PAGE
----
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multiline string split problem and fix

I have been working on a data reception system.. I am still finding my
way around Javascript, though I am accomplishing much.

I just fixed a flaw that was really hard to find. The symptoms are
this:

I get a multiline string returned to Javascript from a Proxy+Google
Maps API GDownloadUrl()
The data, when added to a DOM table looked fine, about 20 lines in CSV
format

Sunrise,-119.098,35.345,0.0<br>
SwanDancer,-119.345,35.567,1.0<br>
.... etc

(I don't know why the <br>'s are there, but that's what it looks like)
So using a suggestion from this newsgroup, I perform two subsequent
split()'s

var index, index2;
var strCSVFile = data;
var arrayCSVFile;

arrayCSVFile = strCSVFile.split( "<br>" );

for ( index = 0; index < arrayCSVFile.length; index++ )
{
arrayCSVFile[ index ] = arrayCSVFile[ index ].split( ',' );
// do stuff to the elements
}

I use both strCSVFile *and* arrayCSVFile to be doubly sure I wasn't
somehow clobbering something, though in theory there needs to be only
the original string. At any rate, what I see is this (after HOURS of
trying and finally using str.charCodeAt())

10|32|32|32|32|32|32|32|32|83|117|110|114|105|115| 101| len=16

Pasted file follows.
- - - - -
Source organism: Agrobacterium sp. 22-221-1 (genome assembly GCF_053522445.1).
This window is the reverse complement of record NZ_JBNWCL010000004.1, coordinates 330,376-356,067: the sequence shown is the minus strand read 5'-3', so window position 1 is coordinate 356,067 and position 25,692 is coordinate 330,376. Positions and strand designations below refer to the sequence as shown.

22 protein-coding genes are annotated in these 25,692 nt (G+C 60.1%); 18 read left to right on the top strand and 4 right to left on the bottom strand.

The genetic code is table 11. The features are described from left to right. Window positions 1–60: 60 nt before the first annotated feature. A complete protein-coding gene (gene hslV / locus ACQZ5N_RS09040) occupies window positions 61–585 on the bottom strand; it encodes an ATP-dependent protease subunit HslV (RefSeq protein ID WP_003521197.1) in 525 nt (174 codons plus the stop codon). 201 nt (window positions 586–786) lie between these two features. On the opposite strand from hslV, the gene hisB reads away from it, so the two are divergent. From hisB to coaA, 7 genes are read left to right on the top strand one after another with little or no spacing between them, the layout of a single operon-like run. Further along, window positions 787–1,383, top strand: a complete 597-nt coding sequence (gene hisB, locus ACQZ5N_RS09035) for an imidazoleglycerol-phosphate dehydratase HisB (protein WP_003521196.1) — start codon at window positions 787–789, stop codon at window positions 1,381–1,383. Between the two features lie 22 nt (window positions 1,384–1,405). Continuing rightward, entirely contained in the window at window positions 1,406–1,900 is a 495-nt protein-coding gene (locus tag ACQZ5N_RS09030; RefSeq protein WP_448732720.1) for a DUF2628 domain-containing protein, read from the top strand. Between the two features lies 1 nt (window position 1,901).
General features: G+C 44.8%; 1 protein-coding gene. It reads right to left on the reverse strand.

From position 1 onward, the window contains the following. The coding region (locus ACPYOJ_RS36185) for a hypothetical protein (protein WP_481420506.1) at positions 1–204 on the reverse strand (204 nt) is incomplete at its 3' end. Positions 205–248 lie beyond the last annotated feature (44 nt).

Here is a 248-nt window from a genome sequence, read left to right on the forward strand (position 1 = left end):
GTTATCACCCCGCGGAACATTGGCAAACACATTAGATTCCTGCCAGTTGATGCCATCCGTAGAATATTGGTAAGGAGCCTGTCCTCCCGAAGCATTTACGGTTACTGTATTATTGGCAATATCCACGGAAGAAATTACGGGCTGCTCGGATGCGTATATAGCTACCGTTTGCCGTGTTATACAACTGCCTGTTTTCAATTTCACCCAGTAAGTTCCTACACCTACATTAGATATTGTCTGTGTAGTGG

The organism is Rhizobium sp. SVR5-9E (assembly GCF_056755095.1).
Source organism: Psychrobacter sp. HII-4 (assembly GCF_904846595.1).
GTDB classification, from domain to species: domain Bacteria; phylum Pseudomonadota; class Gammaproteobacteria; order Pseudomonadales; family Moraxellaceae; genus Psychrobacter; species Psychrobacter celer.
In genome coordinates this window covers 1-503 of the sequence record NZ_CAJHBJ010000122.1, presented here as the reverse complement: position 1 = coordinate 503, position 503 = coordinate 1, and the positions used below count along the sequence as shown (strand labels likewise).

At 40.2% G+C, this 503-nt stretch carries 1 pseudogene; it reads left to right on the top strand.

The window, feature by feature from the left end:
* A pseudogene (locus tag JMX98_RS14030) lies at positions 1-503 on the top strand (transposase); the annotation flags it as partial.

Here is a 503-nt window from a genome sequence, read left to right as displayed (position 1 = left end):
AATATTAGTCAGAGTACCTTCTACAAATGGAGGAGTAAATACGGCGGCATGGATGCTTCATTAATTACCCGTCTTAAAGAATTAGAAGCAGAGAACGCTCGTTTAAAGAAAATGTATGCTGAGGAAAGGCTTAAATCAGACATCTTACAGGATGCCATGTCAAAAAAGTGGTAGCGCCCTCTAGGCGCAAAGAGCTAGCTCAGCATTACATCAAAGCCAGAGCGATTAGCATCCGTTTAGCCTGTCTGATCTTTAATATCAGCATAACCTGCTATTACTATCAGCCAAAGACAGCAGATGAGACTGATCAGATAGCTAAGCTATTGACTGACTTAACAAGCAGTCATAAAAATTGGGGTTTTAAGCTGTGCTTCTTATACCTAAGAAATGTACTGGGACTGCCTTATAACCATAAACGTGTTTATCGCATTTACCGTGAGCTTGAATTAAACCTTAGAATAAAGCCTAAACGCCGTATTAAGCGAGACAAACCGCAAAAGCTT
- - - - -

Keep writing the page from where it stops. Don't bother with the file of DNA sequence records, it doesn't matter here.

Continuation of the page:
10|10|32|32|32|32|32|32|32|32|83|119|97|110|68|97| 110|99|101|114|
len=20
.... etc

%^!@#$^%@ <- that's cursing, people
So I am now hand clipping some number of LF and SPACE chars using
str.charCodeAt(). On top of that, my furtive attempts at RegEx
replacements along the way had been SILENTLY FAILING. Probably because
of the leading LF(s). I had no idea, and it took valuable time..

I looked for split() gotcha's but never found anything like this. I
thought I tried changing the split to "<BR>\r" at one point, but I
probably did the return instead of line feed... Also, that would NOT
handle the first line case ?!

This is what is happening, and I now have tedious code to handle it.
Looking back on the original recv'd data, it does indeed have a leading
LF|SPACE's, with two LF's on every subsequent row. I never saw them.
How could I ? When I aded them to the HTML page to check the data, they
didn't show
This was awful.

FYI

Dec 17 '06 #1
11 4833
btw- I just added

strCSVFile.replace( / /g, '');
strCSVFile.replace( / \n/g, '');
strCSVFile.replace( / \r/g, '');

to clean the data (the whole block before the split()'s. Am I making a
mistake in the RegEx? they don't work...

Dec 17 '06 #2
>
strCSVFile.replace( / /g, '');
strCSVFile.replace( / \n/g, '');
strCSVFile.replace( / \r/g, '');

hmmm, very late night typing.. I meant

strCSVFile.replace( / +/g, '');
strCSVFile.replace( /\n+/g, '');
strCSVFile.replace( /\r+/g, '');

Dec 17 '06 #3
Brian wrote:
>
hmmm, very late night typing.. I meant

strCSVFile.replace( / +/g, '');
strCSVFile.replace( /\n+/g, '');
strCSVFile.replace( /\r+/g, '');
Perhaps you need:
someVariable=strCSVFile.replace(/\s/g,'');

No need for "+", since you are using the "g" modifier. And why not
assign the result of the statement to a variable? (Unless you want to
destroy the original string.)
Mick
Dec 17 '06 #4

Brian wrote:
I have been working on a data reception system.. I am still finding my
way around Javascript, though I am accomplishing much.

I just fixed a flaw that was really hard to find. The symptoms are
this:

I get a multiline string returned to Javascript from a Proxy+Google
Maps API GDownloadUrl()